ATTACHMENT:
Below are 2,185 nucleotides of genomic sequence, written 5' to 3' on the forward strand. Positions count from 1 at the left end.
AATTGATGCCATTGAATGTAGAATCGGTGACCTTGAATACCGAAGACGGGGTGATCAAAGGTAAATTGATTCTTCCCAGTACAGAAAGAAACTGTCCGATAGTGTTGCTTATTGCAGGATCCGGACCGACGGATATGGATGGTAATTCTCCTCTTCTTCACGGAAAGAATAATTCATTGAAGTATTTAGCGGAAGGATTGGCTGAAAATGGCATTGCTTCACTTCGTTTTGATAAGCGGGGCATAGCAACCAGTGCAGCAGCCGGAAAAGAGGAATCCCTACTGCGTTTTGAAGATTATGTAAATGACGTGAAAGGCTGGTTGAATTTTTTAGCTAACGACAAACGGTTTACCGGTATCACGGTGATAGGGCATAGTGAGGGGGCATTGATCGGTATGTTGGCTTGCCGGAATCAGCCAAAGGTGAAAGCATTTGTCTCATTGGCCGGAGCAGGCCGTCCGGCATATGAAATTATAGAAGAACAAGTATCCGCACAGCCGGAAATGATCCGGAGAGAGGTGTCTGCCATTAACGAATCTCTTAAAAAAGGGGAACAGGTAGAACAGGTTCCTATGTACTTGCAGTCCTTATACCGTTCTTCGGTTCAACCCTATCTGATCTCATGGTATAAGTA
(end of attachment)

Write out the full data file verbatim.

Below are 2,185 nucleotides of genomic sequence, written 5' to 3' on the forward strand. Positions count from 1 at the left end.
AATTGATGCCATTGAATGTAGAATCGGTGACCTTGAATACCGAAGACGGGGTGATCAAAGGTAAATTGATTCTTCCCAGTACAGAAAGAAACTGTCCGATAGTGTTGCTTATTGCAGGATCCGGACCGACGGATATGGATGGTAATTCTCCTCTTCTTCACGGAAAGAATAATTCATTGAAGTATTTAGCGGAAGGATTGGCTGAAAATGGCATTGCTTCACTTCGTTTTGATAAGCGGGGCATAGCAACCAGTGCAGCAGCCGGAAAAGAGGAATCCCTACTGCGTTTTGAAGATTATGTAAATGACGTGAAAGGCTGGTTGAATTTTTTAGCTAACGACAAACGGTTTACCGGTATCACGGTGATAGGGCATAGTGAGGGGGCATTGATCGGTATGTTGGCTTGCCGGAATCAGCCAAAGGTGAAAGCATTTGTCTCATTGGCCGGAGCAGGCCGTCCGGCATATGAAATTATAGAAGAACAAGTATCCGCACAGCCGGAAATGATCCGGAGAGAGGTGTCTGCCATTAACGAATCTCTTAAAAAAGGGGAACAGGTAGAACAGGTTCCTATGTACTTGCAGTCCTTATACCGTTCTTCGGTTCAACCCTATCTGATCTCATGGTATAAGTA